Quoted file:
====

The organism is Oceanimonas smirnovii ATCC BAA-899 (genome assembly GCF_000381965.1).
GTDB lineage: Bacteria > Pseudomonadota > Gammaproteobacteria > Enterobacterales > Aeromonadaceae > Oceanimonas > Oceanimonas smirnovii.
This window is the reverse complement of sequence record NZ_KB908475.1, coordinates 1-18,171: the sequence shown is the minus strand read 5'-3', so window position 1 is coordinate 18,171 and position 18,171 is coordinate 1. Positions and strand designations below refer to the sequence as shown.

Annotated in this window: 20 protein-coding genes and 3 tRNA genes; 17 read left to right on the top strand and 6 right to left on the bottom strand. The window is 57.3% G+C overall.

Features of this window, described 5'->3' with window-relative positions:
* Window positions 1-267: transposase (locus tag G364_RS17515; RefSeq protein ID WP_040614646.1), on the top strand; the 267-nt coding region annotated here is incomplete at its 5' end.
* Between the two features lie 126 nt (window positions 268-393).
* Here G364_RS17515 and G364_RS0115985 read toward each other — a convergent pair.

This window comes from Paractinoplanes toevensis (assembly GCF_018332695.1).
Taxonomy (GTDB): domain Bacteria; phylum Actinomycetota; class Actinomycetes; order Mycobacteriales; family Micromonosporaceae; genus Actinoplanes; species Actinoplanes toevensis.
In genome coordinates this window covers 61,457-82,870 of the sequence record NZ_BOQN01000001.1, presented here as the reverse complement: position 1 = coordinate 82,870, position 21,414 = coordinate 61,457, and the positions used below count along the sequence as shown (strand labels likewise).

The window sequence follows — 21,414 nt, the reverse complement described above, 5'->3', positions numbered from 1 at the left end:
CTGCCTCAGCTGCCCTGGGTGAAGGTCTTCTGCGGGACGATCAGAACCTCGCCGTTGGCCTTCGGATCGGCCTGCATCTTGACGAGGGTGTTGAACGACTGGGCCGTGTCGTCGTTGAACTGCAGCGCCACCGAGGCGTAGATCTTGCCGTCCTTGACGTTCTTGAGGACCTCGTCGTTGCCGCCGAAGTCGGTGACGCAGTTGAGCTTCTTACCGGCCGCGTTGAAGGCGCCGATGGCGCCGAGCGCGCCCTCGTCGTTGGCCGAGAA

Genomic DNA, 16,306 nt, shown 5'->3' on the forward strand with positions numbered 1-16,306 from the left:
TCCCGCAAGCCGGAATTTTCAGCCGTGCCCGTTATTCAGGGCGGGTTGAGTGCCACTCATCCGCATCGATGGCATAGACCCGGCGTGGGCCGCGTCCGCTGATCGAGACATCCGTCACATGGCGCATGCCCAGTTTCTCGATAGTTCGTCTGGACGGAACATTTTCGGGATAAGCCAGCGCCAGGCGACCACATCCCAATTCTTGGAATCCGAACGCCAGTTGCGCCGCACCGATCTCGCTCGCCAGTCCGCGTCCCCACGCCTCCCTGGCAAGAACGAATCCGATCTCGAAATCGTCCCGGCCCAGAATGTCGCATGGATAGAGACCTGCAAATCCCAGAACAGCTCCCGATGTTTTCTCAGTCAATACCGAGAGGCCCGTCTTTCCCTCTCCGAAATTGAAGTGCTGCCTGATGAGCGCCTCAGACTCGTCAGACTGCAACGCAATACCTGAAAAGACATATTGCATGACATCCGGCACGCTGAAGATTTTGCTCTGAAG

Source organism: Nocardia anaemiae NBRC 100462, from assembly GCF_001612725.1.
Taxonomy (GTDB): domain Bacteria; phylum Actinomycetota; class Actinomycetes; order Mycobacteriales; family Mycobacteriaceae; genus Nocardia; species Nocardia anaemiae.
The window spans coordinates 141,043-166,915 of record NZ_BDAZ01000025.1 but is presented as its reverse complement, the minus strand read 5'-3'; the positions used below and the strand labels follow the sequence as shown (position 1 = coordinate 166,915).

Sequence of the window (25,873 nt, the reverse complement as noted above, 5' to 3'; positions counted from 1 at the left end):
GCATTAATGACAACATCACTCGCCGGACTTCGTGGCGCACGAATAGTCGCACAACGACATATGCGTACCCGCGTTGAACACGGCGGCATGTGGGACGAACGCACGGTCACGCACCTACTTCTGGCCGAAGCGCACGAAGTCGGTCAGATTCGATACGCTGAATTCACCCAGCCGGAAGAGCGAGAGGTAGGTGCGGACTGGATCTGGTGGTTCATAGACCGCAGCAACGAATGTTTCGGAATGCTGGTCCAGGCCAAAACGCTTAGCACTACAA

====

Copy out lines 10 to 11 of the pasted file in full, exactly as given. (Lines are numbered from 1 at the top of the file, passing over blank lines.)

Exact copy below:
Taxonomy (GTDB): domain Bacteria; phylum Actinomycetota; class Actinomycetes; order Mycobacteriales; family Micromonosporaceae; genus Actinoplanes; species Actinoplanes toevensis.
In genome coordinates this window covers 61,457-82,870 of the sequence record NZ_BOQN01000001.1, presented here as the reverse complement: position 1 = coordinate 82,870, position 21,414 = coordinate 61,457, and the positions used below count along the sequence as shown (strand labels likewise).